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Moderna official speaks on shot's efficacy, possible future COVID variants

Moderna official speaks on state of the pandemic
Posted at 5:07 PM, Jan 27, 2022
and last updated 2022-01-27 17:07:04-05

INDIANAPOLIS — The omicron variant continues to spread across Indiana, while an increasing number of states have reported the presence of a new mutation, BA.2.

One expert says that despite the rapidly-changing situation, vaccines remain the most protective tool against the disease — and that now is not the time to grow complacent.

WRTV recently sat down with Moderna's Chief Medical Officer, Paul Burton, who spoke to the efficacy of the company's COVID shot and how the pandemic could develop in the near future.

"We continue to see a huge amount of independent data being published on the Moderna vaccine, and honestly it continues to look just exceptional. We see that around the world," Burton said.

MORE: Moderna begins testing omicron-specific vaccine

Burton said Moderna presented data to the New England Journal of Medicine on Wednesday that showed antibodies provided by the company's vaccine begin to wane around the six-month mark, particularly against the omicron variant.

Below is a Q&A with Burton:

Q: What do you think is the long-term outlook for the necessity for vaccines related to COVID?

"It will need a yearly booster, and in fact, we are aiming to be able to produce a flu-Covid single shot combination vaccine, perhaps for 2023."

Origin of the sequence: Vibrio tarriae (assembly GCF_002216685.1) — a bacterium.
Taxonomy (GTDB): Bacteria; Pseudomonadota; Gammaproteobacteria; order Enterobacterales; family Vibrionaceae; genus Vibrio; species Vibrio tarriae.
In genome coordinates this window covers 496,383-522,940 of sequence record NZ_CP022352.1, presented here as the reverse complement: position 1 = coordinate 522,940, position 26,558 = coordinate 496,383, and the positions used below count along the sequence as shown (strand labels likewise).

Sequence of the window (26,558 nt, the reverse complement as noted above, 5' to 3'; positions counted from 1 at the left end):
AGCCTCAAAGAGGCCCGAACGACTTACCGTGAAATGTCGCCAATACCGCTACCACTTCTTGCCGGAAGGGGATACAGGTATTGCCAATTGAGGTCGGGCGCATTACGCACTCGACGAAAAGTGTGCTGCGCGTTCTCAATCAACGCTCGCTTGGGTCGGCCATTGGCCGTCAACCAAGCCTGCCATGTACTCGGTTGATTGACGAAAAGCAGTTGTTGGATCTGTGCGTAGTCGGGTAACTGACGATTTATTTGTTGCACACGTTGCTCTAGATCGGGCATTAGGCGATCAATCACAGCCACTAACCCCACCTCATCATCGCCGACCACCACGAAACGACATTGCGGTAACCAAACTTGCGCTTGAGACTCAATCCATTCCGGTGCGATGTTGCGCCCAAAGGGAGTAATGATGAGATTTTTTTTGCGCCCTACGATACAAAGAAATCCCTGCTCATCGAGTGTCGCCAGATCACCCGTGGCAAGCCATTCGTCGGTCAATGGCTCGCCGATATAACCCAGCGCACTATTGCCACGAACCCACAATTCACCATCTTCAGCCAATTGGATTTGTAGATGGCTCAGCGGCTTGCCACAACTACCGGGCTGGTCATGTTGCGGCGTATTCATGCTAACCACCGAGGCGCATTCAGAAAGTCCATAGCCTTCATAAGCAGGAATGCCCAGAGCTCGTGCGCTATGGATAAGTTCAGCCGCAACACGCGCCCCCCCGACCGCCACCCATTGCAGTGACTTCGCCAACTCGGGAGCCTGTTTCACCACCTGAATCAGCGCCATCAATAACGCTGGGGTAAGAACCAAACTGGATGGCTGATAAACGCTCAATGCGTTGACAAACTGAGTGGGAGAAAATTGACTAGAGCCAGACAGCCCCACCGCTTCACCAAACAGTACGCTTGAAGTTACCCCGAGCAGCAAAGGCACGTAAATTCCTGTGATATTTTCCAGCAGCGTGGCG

Q: How is Moderna preparing for other variants of COVID?

"We certainly continue to test our vaccine against these new variants. The beauty of the mRNA platform is that it can adapt very quickly. Just two months ago we heard about omicron, and here we are two months later testing that first dose in a person."

"It will probably be a couple of months until we really know how that new vaccine is working. We predict that it will be very effective."

Q: Is COVID having any impact on production?

“Our organization and our workforce is so dedicated. People work constantly throughout the holidays — 24 hours, 7 days a week. Things are going extremely well with production. We’ve really never been in a better position.”

MORE: Experts warn of questionable COVID-19 testing sites that could threaten your health, identity

Q: What do you say to those who are skeptical about vaccines?

“We have given 400 million doses of our mRNA 12-73 vaccine around the world. So we know it’s very safe and very effective.

“Have great confidence in the vaccine. Know it will protect you. You can get your life back to normal. You can begin to socialize. You’ll be safe.”

Q: How is Moderna handling omicron?

“We recognize particularly with Omicron it has so many mutations that it’s able to dodge out of the way of vaccines. That’s basically what it does. But the vaccine is still very very effective.

“The fall of 2022, as immunity really begins to perhaps wains, we will need this additional booster. That’s why we need to be prepared for it now and to keep Americans safe from that.”

Q: How do you feel about the length of this pandemic?

“Everyone is exhausted. We’re all desperate to get out of this pandemic. And get back to some kind of normal life. We’ve talked about it and there’s really only one way to do that. Take simple precautions, and then the second way is to get vaccinated and to get boosted."

“Now is not the time to give up, now is the time to double down, you know we can win, we can really prevail here, but we have to keep going at it, we have to do it together.

“Just a huge shoutout to those healthcare workers in Indiana, doctors, nurses, physicians, pharmacists… people to staff the clinics and do the testing.”